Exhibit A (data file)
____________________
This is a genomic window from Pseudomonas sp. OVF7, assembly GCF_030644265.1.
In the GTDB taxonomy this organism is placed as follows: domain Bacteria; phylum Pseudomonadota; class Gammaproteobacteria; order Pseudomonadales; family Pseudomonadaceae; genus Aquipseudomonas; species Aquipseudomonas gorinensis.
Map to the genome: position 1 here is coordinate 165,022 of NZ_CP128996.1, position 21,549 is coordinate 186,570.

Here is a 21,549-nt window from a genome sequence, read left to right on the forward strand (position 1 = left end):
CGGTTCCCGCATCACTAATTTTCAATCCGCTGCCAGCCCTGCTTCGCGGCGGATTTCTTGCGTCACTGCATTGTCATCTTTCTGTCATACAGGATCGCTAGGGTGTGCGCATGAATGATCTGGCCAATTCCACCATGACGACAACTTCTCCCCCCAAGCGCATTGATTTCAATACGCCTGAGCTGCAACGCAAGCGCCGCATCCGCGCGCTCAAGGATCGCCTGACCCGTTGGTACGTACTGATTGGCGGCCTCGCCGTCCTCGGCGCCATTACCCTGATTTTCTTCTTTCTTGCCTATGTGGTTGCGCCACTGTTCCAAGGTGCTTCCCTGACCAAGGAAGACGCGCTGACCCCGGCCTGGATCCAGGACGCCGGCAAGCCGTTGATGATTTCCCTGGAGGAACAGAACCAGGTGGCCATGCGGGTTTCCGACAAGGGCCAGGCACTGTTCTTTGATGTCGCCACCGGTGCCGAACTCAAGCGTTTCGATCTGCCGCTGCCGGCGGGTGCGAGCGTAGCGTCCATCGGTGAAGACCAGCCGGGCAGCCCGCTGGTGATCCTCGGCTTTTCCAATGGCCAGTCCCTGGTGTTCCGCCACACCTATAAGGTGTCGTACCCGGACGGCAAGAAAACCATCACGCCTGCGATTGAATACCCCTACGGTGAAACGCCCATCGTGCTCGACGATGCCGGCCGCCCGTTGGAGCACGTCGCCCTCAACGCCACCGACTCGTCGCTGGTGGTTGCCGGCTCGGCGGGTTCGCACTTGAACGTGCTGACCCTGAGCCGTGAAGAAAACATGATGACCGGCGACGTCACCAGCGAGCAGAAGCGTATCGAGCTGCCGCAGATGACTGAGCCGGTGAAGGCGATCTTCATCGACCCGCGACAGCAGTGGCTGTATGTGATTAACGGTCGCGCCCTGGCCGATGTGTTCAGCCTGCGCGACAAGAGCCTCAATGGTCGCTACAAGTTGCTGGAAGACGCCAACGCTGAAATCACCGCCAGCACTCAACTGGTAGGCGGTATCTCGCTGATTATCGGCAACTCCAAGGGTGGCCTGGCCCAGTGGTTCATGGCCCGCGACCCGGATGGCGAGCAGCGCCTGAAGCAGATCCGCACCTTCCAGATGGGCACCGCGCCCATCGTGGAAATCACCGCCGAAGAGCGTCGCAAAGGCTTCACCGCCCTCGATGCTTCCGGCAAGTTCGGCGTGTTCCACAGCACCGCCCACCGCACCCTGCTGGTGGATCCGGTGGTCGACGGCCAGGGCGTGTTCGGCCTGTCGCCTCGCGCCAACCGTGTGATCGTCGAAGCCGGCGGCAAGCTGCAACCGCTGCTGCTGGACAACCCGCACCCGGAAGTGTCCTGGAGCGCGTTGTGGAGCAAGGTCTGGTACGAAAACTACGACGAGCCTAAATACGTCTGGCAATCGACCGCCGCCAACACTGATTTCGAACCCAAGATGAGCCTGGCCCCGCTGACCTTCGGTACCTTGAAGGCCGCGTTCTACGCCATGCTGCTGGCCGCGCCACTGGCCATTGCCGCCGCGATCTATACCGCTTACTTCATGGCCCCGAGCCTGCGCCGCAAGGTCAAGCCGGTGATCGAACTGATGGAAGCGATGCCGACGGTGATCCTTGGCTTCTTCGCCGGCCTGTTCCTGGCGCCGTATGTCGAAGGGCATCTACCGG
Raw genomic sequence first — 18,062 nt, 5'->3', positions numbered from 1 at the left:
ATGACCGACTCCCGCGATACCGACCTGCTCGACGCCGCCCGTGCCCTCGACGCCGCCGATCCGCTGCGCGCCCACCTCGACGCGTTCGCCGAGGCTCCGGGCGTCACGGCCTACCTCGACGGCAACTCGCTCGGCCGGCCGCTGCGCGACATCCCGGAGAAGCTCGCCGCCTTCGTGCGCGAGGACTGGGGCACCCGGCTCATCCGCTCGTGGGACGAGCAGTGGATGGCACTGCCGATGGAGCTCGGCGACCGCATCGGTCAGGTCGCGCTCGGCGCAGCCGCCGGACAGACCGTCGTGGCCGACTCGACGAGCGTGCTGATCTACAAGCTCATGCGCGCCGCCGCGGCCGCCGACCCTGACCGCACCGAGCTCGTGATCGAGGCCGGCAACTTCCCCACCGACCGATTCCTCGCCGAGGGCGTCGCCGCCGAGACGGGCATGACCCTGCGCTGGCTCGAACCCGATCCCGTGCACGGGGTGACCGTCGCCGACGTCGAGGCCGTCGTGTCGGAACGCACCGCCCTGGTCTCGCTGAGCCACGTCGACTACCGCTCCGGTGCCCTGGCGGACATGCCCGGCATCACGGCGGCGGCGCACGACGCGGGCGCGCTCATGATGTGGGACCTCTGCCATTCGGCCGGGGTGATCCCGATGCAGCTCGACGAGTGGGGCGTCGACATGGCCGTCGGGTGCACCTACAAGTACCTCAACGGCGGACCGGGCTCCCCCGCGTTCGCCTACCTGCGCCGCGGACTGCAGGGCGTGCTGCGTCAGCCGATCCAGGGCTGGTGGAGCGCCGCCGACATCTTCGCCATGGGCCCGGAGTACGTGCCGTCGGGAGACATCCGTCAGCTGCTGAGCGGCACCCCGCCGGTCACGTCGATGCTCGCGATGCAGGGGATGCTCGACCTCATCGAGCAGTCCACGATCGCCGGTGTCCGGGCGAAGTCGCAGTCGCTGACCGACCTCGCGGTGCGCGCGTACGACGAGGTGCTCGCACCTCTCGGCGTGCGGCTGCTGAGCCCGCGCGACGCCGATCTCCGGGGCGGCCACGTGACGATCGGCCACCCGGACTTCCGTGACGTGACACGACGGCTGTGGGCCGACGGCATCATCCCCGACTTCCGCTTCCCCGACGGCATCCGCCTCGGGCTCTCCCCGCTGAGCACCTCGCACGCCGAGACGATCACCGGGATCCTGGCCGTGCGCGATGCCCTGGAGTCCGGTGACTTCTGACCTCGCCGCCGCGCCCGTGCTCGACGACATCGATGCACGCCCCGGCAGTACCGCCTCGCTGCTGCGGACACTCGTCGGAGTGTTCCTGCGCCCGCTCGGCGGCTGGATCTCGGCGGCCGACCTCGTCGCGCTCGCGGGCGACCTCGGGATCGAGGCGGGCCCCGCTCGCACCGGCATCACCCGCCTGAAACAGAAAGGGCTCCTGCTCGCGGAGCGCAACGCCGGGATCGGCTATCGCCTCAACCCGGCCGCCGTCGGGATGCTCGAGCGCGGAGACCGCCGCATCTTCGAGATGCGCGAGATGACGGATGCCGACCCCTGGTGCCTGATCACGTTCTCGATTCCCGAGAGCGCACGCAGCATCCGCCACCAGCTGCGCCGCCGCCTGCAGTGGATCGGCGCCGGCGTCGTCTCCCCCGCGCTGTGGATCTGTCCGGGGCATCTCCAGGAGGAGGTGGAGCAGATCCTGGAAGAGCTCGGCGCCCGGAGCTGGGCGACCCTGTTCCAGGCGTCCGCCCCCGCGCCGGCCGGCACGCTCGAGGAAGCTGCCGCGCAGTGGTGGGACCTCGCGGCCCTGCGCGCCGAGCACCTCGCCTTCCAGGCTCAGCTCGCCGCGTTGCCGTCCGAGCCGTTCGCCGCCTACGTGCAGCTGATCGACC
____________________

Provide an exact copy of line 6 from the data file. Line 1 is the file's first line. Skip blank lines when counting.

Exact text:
Raw genomic sequence first — 18,062 nt, 5'->3', positions numbered from 1 at the left: